This is a post in the ongoing series Traversing TCGA.

So far, we’ve used data from The Cancer Genome Atlas to try to determine a correlation between cancer survival and one lab test result. However, we can make more use of the data, for example, by including many more attributes or ‘features’ in the predictive model. The data from TCGA does include many lab test results and other important patient data such as age and year diagnosed. We can use these to develop a predictive model for survival.

In previous posts, I’ve described how to extract data from the TCGA data file downloads. In my particular case, I’m using regex queries to extract relevant data from the XML files provided by TCGA. (Aside: it would probably be more efficient, computationally speaking, to use the xml package, but the dataset I’m working with is relatively small and it never takes more than 5 seconds to run on my ordinary desktop.) Here is a sample of the regex queries and category names:

These are then used to extract information from the XML document, which contains results in the form of numbers (integers) or containing the words ‘Negative’ or ‘Positive’ for mutation data, or strings describing the tumor morphology. These text strings are transduced with the following:

Now we can import all the data into python and clean it up! One key decision is what kind of analysis to do. There are many entries for patients who have died, and many who have not. We can either make a numerical predictor for days until death, or a category predictor for DEATH or NO DEATH. I decided on first doing a numerical predictor. So what to do with the no-death instances? I decided to discard them to make this as clean a data problem as possible. (You could also decide to set the survival time to an arbitrary high value…I decided against that for now)

Interestingly, surviving patients are coded in the ‘days to death’ variable with a zero. Here is the function and function call I used to remove ‘zero’ values from the days to death variable and the corresponding instances from the feature variables:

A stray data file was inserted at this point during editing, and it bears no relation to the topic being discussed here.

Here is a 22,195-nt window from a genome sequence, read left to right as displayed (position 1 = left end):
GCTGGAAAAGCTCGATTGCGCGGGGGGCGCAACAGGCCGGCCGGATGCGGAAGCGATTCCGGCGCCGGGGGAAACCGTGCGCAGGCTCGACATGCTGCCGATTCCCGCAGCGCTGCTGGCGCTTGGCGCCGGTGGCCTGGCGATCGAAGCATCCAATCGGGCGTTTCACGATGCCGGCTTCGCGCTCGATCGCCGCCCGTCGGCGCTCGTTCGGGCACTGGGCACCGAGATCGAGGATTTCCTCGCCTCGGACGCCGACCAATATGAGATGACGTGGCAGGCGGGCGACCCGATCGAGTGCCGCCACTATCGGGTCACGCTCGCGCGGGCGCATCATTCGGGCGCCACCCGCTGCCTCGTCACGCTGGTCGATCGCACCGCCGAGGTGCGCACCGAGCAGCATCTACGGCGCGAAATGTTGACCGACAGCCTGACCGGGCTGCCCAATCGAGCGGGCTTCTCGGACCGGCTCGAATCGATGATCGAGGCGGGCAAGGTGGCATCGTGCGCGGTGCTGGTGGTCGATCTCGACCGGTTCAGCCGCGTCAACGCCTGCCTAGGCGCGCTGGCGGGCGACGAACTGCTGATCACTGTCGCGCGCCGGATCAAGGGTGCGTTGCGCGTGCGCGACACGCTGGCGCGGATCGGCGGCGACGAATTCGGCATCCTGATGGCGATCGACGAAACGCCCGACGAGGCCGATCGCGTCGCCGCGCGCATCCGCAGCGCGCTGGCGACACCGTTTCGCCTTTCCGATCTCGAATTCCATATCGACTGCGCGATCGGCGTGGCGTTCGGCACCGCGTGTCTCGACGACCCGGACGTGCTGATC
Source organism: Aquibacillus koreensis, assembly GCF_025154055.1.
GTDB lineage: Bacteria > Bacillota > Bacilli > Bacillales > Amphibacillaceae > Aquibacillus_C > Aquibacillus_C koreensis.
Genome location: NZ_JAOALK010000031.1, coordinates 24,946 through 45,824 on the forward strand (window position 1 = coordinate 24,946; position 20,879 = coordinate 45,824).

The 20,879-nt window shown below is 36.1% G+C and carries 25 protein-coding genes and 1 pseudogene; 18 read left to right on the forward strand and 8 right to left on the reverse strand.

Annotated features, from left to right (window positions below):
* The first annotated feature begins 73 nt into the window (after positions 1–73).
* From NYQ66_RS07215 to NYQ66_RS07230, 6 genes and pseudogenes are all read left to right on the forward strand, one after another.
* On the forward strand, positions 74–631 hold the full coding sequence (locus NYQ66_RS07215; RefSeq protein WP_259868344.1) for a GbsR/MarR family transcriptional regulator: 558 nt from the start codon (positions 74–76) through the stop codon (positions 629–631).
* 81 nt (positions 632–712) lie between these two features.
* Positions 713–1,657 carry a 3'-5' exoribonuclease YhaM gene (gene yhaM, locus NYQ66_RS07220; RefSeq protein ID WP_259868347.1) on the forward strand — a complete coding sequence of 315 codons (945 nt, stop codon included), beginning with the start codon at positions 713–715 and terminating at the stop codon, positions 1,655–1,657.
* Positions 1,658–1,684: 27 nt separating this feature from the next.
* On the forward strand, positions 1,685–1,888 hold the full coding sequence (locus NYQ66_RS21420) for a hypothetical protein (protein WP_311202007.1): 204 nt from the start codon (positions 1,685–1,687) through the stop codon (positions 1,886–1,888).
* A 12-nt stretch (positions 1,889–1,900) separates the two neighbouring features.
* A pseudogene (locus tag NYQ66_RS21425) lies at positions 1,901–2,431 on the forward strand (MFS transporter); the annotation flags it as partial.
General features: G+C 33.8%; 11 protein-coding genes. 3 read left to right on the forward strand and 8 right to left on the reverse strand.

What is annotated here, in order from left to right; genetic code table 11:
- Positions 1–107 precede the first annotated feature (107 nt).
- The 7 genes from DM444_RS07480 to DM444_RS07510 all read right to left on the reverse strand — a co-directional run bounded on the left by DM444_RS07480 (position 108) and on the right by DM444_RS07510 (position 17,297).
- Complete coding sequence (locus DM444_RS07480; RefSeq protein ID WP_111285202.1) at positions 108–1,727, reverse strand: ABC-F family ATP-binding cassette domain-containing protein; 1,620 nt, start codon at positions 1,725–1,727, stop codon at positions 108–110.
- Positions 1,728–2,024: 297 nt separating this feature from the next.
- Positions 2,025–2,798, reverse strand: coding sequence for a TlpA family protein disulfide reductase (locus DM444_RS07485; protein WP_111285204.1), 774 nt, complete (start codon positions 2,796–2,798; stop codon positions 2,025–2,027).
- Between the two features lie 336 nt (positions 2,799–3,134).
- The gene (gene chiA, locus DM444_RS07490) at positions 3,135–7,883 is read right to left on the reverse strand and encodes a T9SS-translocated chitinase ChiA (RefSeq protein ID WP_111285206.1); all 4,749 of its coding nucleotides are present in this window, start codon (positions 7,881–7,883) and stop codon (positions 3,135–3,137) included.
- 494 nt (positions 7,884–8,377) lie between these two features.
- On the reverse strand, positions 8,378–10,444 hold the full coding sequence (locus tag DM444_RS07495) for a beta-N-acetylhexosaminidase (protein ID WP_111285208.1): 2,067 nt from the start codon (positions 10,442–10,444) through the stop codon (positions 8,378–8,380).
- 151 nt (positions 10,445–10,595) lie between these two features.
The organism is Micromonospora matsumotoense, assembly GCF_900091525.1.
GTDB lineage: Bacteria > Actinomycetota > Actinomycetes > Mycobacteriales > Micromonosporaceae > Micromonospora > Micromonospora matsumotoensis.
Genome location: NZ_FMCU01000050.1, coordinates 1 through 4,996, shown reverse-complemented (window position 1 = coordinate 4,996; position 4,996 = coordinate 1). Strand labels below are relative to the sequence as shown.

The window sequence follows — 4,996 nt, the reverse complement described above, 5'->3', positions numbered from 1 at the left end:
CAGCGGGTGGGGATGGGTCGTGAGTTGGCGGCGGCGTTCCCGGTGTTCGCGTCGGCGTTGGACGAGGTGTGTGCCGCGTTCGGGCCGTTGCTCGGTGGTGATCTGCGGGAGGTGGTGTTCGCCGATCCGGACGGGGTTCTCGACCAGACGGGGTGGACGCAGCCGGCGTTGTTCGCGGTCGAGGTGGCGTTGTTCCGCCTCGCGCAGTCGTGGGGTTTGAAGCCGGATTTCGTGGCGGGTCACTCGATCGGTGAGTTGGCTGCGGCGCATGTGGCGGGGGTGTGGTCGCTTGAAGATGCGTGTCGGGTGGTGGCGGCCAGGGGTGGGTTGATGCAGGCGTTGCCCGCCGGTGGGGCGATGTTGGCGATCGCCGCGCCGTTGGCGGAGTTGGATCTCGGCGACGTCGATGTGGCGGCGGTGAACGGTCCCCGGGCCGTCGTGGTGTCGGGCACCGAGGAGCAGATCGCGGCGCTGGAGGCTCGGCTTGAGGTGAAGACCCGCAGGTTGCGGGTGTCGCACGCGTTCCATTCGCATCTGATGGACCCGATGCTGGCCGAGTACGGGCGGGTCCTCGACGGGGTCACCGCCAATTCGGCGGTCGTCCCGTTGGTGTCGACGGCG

The stats package from scipy provides a tidy function for bivariate linear regression. We can use it to find individual correlations between individual features and the outcome of interest:

We can now investigate which features were most predictive of survival, and the associated slopes and p-values:

It is clear that this is a very messy problem, statistically speaking, and we don’t get many (or any) clean predictors. Since we are using 24 different features, this is now a multiple hypothesis testing problem, and if we apply the classical MHT filters, such as Bonferroni, we end up with no statistically significant relations at the p<0.05/24 level.

However, in the absence of a crystal ball… these features are the best we’ve got. We can say probably, for instance, that ‘IDH R140’ p=0.08 is a better predictor than ‘Monocyte Percent’ p=0.83.

So what are we looking at? ‘Year Diagnosed’ and ‘Age Diagnosed’ are our strongest predictors. Year diagnosed corresponds to the calendar year in which the patient was diagnosed (i.e. 2005). It appears that for every year forward we go in time, the patient is predicted to survive about 38 less days. This is relatively unexpected, but is probably related to how we decided to clean the data. We got rid of all the surviving patients, so patients diagnosed in later years (i.e. 2011) that are included must have a relatively shorter survival time than those from earlier years. ‘Age Diagnosed’ indicates the patient’s age when diagnosed with AML (i.e. 45). Older patients are expected to survive for less time. A 10 year increase in age is associated with a 45 day decrease in expected survival.

So what does the overall predictive model look like? Well, it is a little tough to visualize the exact effect of each predictor, so instead, for each instance (patient), we can plot the predicted survival vs. actual. For a perfect predictor, every point would lie on the line y=x, along with the r-squared value for the overall model:

Right now, this is not a great predictor, but maybe we can get rid of some outliers. The five points to the right of x=1000 appear to be outliers. What happens if we get rid of them? We can use the following code:

Now how does our model look?

Not too shabby! We need to be conscious of overfitting, since we the number of features (24) is a relatively large fraction of the number of instances (~100) but this is a promising start!

As usual, all code is in the github.